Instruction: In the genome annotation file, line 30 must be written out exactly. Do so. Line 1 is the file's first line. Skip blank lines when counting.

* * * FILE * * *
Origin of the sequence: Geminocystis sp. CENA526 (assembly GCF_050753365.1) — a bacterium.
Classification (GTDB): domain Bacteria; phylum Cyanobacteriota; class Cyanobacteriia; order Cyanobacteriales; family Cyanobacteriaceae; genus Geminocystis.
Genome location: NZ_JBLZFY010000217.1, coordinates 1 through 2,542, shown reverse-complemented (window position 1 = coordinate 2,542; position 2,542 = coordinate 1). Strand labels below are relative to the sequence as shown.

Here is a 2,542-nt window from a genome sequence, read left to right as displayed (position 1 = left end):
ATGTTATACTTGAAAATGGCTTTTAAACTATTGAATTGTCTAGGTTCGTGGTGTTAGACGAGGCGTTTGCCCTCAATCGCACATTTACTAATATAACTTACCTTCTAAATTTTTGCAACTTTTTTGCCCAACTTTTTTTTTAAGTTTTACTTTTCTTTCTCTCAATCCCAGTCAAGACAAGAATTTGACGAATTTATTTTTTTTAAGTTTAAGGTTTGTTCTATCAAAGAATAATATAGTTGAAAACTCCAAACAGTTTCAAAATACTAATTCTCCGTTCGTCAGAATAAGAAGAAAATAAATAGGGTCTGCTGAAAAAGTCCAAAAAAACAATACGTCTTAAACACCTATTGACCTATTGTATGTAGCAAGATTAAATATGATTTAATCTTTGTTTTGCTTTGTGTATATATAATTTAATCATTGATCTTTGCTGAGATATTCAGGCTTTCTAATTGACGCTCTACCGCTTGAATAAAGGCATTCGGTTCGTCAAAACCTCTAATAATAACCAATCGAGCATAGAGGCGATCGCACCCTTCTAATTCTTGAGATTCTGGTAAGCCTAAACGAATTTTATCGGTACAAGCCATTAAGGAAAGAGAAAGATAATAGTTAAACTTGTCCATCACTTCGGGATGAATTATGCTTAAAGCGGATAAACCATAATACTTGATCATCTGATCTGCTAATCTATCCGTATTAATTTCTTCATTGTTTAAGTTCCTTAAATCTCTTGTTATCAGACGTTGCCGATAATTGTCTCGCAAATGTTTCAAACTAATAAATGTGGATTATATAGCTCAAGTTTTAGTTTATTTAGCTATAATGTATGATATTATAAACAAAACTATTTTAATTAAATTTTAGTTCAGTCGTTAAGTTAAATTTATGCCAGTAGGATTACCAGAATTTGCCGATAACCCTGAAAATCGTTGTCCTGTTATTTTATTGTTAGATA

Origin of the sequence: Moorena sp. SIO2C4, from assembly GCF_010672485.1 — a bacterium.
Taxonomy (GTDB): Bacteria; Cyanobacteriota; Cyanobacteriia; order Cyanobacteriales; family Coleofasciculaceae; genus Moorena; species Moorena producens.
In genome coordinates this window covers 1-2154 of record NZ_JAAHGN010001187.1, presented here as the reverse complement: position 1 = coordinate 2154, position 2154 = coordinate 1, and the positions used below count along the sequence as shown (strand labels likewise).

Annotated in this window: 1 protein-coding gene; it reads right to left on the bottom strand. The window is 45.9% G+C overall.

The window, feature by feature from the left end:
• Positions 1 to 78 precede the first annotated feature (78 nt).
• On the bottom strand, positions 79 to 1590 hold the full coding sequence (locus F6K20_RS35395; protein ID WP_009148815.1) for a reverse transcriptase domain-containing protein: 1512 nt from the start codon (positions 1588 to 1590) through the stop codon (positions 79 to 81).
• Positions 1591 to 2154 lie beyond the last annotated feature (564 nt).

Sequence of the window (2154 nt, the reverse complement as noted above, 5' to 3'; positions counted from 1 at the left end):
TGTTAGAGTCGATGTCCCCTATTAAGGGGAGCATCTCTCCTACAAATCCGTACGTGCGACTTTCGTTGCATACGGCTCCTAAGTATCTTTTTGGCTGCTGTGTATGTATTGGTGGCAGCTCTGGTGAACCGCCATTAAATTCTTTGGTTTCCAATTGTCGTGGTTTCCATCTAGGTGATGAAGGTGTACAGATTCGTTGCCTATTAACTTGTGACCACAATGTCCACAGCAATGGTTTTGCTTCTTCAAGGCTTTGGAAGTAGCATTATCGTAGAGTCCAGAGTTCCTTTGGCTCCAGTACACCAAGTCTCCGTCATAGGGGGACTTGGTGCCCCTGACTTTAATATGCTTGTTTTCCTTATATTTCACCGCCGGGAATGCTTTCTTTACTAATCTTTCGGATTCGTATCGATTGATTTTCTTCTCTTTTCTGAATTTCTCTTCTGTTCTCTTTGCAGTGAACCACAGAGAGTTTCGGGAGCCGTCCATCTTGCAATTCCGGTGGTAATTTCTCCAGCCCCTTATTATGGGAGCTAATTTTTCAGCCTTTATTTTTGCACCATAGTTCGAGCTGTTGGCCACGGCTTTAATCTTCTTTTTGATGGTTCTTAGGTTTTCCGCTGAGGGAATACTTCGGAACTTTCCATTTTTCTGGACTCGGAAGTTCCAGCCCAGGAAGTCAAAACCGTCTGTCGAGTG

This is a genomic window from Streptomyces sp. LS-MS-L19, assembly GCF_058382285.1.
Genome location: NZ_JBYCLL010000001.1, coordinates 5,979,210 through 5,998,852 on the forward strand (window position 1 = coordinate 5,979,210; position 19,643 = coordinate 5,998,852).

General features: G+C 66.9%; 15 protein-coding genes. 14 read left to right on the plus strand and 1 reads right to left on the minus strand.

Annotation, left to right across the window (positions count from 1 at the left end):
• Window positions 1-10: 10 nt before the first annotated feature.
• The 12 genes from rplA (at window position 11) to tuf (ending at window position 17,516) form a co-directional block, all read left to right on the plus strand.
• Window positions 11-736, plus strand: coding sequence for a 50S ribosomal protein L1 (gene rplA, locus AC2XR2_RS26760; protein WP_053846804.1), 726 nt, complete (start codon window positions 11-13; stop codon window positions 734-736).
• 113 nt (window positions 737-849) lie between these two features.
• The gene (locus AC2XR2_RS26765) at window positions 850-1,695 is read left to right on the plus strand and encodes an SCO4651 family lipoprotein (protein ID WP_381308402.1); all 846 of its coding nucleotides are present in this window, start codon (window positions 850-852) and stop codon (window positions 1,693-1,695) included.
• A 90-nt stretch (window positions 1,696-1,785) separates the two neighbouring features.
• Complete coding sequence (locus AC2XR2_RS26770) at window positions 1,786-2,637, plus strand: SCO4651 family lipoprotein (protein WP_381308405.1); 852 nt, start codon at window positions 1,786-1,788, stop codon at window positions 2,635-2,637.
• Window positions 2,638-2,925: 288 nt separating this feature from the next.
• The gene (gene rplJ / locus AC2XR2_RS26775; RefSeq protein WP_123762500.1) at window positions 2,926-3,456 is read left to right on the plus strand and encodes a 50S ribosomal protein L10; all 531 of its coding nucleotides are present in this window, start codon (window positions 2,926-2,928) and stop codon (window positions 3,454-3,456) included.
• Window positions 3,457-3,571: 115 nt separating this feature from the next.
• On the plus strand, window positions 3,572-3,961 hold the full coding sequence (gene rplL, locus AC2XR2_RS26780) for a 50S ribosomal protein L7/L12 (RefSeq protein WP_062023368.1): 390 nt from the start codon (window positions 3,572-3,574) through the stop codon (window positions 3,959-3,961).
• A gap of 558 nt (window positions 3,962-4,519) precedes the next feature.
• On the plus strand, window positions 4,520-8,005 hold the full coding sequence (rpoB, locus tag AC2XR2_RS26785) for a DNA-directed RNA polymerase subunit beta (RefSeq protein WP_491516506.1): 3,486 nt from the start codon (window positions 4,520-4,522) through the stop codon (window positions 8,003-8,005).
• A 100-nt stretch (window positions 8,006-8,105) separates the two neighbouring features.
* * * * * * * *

• On the plus strand, window positions 3,572-3,961 hold the full coding sequence (gene rplL, locus AC2XR2_RS26780) for a 50S ribosomal protein L7/L12 (RefSeq protein WP_062023368.1): 390 nt from the start codon (window positions 3,572-3,574) through the stop codon (window positions 3,959-3,961).